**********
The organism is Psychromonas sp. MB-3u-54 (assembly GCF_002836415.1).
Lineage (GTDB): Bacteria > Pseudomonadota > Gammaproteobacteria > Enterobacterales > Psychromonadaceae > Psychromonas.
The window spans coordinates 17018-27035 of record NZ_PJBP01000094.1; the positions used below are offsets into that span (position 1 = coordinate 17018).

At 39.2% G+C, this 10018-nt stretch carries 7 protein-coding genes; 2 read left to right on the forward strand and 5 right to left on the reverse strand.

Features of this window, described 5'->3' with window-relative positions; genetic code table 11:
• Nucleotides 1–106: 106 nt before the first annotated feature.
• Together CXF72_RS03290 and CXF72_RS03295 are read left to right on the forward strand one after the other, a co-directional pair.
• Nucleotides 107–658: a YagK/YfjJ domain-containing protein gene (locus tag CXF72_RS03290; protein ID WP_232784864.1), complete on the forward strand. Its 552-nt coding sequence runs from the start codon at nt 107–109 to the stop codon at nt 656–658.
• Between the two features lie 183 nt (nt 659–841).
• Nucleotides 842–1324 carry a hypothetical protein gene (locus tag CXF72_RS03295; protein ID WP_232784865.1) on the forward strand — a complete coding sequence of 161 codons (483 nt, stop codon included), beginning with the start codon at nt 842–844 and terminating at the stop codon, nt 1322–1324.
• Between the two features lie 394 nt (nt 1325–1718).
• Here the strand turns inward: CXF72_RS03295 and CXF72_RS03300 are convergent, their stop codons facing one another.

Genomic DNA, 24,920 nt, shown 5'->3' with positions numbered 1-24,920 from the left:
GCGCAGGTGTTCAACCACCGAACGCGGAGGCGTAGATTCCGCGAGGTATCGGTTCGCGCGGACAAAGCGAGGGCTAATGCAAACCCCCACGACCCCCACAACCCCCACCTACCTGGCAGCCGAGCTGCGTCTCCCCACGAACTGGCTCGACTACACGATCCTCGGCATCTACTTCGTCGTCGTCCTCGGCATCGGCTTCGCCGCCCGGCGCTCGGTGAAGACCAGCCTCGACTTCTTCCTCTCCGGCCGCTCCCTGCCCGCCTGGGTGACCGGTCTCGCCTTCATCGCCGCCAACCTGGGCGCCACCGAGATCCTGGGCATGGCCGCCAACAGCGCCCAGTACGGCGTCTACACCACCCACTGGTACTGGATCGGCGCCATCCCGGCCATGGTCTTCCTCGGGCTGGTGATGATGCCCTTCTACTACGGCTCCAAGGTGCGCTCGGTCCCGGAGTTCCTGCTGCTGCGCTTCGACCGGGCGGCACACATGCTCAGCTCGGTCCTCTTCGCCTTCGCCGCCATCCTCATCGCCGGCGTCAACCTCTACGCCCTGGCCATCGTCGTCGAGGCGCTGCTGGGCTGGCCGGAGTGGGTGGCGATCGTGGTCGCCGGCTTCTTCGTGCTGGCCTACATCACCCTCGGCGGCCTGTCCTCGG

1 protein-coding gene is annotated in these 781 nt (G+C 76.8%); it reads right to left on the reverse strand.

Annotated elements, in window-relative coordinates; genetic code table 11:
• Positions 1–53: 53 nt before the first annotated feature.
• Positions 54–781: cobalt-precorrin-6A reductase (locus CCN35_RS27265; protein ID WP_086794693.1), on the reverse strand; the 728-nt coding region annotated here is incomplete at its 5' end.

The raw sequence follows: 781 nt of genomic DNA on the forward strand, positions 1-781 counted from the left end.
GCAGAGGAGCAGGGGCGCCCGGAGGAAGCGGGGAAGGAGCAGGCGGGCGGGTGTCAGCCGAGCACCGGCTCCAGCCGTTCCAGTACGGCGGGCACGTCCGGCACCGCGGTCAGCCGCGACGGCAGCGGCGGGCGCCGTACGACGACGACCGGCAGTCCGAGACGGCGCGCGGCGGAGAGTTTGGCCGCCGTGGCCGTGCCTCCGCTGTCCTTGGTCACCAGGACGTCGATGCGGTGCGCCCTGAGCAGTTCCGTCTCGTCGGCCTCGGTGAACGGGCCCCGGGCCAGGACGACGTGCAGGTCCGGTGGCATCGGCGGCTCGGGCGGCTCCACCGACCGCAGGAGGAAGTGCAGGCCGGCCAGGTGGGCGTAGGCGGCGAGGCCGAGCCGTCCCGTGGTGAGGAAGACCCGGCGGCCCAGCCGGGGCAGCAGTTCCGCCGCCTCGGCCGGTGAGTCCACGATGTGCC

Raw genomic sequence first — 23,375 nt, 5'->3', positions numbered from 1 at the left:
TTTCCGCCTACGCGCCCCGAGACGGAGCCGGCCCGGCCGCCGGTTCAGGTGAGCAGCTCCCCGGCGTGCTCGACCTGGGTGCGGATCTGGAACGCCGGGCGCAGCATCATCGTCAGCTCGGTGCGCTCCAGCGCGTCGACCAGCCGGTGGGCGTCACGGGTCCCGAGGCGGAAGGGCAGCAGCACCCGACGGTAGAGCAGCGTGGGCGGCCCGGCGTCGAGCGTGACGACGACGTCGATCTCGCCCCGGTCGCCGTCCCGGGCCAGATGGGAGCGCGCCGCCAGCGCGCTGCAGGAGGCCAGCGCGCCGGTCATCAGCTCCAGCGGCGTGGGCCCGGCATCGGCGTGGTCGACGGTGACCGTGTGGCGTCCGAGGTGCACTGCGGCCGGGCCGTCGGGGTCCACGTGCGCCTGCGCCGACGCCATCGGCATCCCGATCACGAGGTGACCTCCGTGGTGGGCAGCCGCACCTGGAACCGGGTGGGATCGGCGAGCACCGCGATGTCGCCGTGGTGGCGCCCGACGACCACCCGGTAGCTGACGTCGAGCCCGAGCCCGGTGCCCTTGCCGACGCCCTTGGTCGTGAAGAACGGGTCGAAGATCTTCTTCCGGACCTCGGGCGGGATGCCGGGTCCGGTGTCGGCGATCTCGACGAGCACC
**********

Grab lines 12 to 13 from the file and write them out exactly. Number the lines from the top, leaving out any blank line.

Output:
• Here the strand turns inward: CXF72_RS03295 and CXF72_RS03300 are convergent, their stop codons facing one another.

Genomic DNA, 24,920 nt, shown 5'->3' with positions numbered 1-24,920 from the left: